Lake Atitlan, Panajachel, Guatemala

“Reading and writing are acts of empathy and faith. Guard that trust carefully — in this rapidly changing business, it’s the only sure thing.” ~Erin Keane
"Never give up. And most importantly, be true to yourself. Write from your heart, in your own voice, and about what you believe in." ~ Louise Brown

"Write something to suit yourself and many people will like it; write something to suit everybody and scarcely anyone will care for it."
~Jesse Stuart

"A writer's job is to take one thing and make it stand for twenty." ~ Virginia Woolf

Tuesday, December 11, 2012

Utilizing the Book Blog Reviewer

Reviews are key to getting sales for your book, and a valuable resource is book blogs. On my sidebar is an extensive list, from the super busy who may not have time for you, to the ones just starting out who will be happy to get your request.

My Top Ten Tips on Getting Book Blog Reviews:

1. Start early researching reviewers. Don't wait until your launch. Look for reviewers in your genre. They will have an About Us page as well as Guidelines for Requesting Reviews page. Read it carefully to see if they'll be a good fit for you and your book.

2. Develop a relationship with the ones you pick. Follow their blogs and show up regularly. Comment on their posts. Thank them for their reviews. You yourself will need a blog to effectively implement this important step.

3. Pay attention to how they review a book. Some will copy and paste a Goodreads summary, and then give just a word or two about the book. Sorry, but this is not a review. You are looking for valid book reviewers, not just those willing to make an announcement about your new release. Watch for those who are intelligent, fair, and thorough in their reviews.

Helpful reviews will give highlights of the story, discuss themes, plot and characters, share how the story made them feel, talk about what they liked about it as well as what bothered them. "I don't like the cover," is not a review and is not helpful. You don't want a reviewer who gushes over everything, or one who is too critical-- you're looking for a nice balance

4. Check out the title of their blog. It should be something that will display well with a quote or blurb on your website or your book page on Amazon. Again, check out my sidebar and see how cool some of these blog names are. They legitimize the review, add interest to the blurb.

5. After you have chosen your favorite reviewers and visited their blog so they know who you are and it's finally time to email your review request to them, be sure to explain why you picked them.  Copy and paste requests are too easily ignored and refused. Make it personal.

6. Be patient but clear. Reviewers get a lot of requests and the good ones are busy. The good ones also read the book all the way through and take their time in writing a thoughtful response. Tell them your release date, give them a deadline if they ask, but let them know you'd still value their review regardless of when they get to it.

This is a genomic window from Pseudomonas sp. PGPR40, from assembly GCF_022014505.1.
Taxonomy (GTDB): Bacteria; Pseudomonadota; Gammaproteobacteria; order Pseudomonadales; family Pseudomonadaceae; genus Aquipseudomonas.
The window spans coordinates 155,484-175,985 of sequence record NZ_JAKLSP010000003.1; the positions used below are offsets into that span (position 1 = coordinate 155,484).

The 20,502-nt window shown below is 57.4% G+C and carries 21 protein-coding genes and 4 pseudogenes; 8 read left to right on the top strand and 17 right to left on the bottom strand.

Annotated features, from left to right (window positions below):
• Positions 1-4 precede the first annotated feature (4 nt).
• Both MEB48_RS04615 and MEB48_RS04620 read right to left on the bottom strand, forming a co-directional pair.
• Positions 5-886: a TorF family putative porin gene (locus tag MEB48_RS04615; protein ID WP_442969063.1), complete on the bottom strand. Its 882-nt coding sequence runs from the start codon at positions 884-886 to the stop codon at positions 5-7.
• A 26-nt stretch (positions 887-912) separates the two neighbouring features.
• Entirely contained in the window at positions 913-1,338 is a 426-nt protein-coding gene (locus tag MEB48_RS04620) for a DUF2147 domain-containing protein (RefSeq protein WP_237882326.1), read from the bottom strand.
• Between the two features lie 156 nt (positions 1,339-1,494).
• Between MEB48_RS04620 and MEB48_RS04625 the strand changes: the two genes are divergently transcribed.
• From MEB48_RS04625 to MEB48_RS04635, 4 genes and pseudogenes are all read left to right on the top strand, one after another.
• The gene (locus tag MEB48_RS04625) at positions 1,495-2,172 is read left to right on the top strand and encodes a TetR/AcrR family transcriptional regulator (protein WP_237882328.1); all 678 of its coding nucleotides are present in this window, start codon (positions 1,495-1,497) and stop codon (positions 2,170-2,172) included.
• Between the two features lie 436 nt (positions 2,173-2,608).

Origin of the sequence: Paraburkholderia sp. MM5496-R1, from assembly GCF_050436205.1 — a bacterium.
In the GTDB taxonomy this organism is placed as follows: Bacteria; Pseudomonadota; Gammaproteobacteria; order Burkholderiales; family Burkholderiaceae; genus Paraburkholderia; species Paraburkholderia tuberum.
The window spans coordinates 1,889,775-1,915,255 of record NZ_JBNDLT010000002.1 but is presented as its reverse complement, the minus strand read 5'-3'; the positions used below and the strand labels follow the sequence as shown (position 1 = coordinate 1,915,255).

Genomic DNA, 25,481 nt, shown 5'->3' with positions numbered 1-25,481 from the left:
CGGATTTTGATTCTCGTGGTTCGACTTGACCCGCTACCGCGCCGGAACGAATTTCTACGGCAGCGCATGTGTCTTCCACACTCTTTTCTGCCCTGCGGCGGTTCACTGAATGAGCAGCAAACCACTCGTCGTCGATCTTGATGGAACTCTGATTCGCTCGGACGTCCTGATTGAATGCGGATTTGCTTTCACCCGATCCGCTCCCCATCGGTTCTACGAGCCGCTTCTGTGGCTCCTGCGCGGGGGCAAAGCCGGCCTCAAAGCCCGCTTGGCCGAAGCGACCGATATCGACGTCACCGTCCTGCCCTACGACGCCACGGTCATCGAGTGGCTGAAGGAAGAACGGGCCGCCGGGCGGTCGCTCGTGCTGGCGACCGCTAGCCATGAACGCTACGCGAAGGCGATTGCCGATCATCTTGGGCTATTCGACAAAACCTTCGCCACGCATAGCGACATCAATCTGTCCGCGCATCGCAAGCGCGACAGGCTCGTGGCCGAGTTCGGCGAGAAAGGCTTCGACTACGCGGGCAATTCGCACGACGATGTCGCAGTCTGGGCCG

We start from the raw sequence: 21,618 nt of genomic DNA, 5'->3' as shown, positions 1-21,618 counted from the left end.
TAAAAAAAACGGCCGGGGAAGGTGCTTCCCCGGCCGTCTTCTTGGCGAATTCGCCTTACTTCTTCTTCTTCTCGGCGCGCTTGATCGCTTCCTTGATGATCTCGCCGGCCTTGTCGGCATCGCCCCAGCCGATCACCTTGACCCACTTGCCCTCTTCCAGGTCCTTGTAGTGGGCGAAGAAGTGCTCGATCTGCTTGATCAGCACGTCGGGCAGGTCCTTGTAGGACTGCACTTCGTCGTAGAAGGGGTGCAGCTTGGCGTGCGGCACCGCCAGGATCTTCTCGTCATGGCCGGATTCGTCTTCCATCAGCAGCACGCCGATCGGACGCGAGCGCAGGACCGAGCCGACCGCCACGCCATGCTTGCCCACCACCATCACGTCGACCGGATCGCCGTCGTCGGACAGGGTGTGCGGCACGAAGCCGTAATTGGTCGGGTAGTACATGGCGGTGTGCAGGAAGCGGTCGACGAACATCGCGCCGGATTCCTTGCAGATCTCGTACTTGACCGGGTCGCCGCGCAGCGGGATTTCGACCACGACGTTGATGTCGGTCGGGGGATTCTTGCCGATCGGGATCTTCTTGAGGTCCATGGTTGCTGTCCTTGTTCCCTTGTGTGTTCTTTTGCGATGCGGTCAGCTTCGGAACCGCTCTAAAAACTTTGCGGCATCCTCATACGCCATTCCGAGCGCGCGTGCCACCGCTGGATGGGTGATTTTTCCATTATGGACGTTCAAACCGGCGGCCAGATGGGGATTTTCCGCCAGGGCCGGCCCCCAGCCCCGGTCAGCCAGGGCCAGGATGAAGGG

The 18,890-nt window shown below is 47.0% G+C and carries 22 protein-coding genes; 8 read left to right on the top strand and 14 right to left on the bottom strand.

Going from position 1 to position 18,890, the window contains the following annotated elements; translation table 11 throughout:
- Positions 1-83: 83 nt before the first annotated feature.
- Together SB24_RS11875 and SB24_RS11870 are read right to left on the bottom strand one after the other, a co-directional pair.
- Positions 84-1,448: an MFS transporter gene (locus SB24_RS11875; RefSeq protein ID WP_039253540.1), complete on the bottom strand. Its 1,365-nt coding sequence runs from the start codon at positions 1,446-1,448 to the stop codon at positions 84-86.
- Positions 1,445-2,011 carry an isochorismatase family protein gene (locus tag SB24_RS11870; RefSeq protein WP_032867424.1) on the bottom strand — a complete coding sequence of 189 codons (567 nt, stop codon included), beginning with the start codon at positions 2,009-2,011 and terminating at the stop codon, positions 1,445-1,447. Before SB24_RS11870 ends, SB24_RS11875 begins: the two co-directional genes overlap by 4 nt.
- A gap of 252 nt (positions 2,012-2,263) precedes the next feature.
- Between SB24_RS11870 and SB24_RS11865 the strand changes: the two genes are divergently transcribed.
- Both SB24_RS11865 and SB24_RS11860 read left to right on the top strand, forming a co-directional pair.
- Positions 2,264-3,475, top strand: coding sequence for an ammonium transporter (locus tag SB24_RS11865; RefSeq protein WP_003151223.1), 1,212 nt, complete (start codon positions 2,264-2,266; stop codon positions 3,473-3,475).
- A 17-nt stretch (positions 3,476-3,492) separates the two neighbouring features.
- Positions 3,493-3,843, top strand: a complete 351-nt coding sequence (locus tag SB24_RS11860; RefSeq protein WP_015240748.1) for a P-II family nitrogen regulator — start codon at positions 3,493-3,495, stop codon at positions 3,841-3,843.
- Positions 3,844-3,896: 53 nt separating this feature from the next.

7. Don't get upset if it's not the 5 star review you had hoped for. Positive blurbs can be gleaned from just about any response. I once asked one of my English professors for a blurb. Her response after reading my ms of Uncut Diamonds, was critical and in the end said she couldn't recommend it. But she did say that she really loved the dialogue. Cool. We went with that because "I really love the dialogue..." makes a fine blurb.

8. Thank them privately, even if the review was less than you had hoped for. No need to add a thank you comment on your Amazon or Goodreads site. You want to be invisible and not seem like you're checking out all your reviews and commenting on them. That inhibits potential reviewers. But a private email showing appreciation is appropriate and should be sufficient.

9. Don't pay for anything. There was a time when paid review sites were popping up everywhere. After the negative press that led to Amazon removing reviews, I wouldn't think paying for reviews is even considered anymore. I never have done it or recommended it. Why should we pay? There are thousands upon thousands book review blogs out there, with more popping up every day. They are book-lovers happy to get an ARC in exchange for a review. Do NOT pay for reviews. It's completely unnecessary and even frowned on in the current climate.

10. Don't stop now. After the excitement of your launch and those first initial reviews you may think, okay time to write the next book. Which it is, of course. But still continue following book reviewers, add to your repertoire, keep building those valuable relationships. New blurbs and reviews will add to the saleability of your book, even if it's been out for awhile.

23 comments:

  1. I follow quite a few blog reviewers and have sent contacts to my publisher for both books.

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    1. Alex, This brings up another excellent point--the publisher.

      Whether it's your or your publisher that asks for the reviews and delivers the ARC (either print or electronic), be sure to share the information! Both publisher and author need the responses to use as blurbs and the links to reviews to share on social media. Double the effort means double the exposure!